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Chris Bosh on post-playing frustrations: ‘I definitely see why the divorce rate is so high, and why players go broke’

Friday - 09/03/2018 12:57

Chris Bosh was an All-Star his final 11 seasons. His skills – jump shooting, defensive mobility – made him an ideal small-ball center at a time the NBA was embracing that playing style. He just signed a five-year max contract with the Heat a couple years prior.

But his career ended more than two years ago at age 31 due to blood-clotting issues.

Bosh, via Jack MacMullan of ESPN:

 

“It’s pretty much like cruising along, going 150 miles an hour in your Porsche — and then you fall into a hole,” Bosh says.

 
 

“You go from being with the guys all the time, in the locker room, in practice, having a militarized brain in terms of this schedule, and then all of a sudden you are on your own,” he says. “You lose a sense of purpose, you lose a sense of yourself. And you lose confidence. You find yourself saying, ‘I was the best at this and now I’m not the best.’ You have to deal with not being very good. You have to deal with people no longer catering to you.

“You start feeling forgotten. You don’t get as many phone calls. You don’t stay at the forefront of people’s minds. It’s natural, it’s life, you have to understand what’s happening, but I definitely see why the divorce rate is so high, and why players go broke.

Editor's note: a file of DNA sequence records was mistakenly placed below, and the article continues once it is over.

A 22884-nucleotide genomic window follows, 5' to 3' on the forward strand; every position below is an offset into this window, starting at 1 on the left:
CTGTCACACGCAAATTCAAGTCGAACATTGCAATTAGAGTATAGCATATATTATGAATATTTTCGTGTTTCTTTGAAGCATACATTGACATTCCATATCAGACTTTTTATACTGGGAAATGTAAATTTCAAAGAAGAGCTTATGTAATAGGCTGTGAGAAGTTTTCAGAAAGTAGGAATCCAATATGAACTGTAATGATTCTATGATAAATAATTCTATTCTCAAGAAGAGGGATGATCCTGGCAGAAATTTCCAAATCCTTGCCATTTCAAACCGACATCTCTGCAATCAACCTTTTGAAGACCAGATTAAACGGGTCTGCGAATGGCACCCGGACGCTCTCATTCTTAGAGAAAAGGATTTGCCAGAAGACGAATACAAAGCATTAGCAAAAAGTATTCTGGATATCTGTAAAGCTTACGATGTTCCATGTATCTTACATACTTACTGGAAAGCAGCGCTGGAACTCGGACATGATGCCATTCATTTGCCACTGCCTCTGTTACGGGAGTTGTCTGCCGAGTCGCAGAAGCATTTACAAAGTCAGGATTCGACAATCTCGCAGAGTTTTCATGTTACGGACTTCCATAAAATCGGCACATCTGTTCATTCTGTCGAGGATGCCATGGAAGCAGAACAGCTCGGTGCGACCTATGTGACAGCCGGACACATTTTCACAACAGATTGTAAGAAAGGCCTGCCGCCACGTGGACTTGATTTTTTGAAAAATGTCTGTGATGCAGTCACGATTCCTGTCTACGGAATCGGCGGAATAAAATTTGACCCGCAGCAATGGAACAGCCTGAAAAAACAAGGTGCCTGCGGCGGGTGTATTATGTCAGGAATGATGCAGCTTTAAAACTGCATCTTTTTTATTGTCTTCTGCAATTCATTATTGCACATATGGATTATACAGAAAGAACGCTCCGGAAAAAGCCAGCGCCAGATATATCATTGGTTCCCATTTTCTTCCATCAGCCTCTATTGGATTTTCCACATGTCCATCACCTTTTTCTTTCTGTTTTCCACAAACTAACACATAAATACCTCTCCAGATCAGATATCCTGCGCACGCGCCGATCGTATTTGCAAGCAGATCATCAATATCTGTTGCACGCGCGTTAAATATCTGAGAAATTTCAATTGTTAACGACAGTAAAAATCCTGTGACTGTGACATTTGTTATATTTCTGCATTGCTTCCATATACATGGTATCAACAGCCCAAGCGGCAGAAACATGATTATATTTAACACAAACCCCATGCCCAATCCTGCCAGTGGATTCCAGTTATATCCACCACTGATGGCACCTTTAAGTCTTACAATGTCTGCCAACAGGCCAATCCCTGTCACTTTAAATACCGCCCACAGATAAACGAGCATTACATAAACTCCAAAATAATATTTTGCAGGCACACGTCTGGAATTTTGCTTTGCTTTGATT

“Guys spend all their money trying to capture that feeling again. You can’t eat at Prime 112 (Restaurant) every night anymore. There’s this never-ending search for that feeling that you once had, and it can cost you.”

Bosh has had a hard time letting go, repeatedly talking about coming back. It’s nearly impossible to see that happening. Medical consensus deems it unsafe for him to play, and the Heat’s decision to shut him down set a precedent against experimental methods of handling his condition.

I wish Bosh accepted that, but moving on is easier said than done. It’s surely harder for him to be logical about this situation that it is for me from afar.

His comments to MacMullan – read them all, including how he leans on his wife for support – are illuminating and sad. Unlike many NBA players, Bosh seemed like an intellectual with many interests outside basketball. It appeared he could transition out of playing better than most. But it’s hard, especially because he didn’t leave the game on his own terms.

Hopefully, Bosh eventually finds peace. He’s clearly not there yet.

Source:

 Key: Chris Bosh

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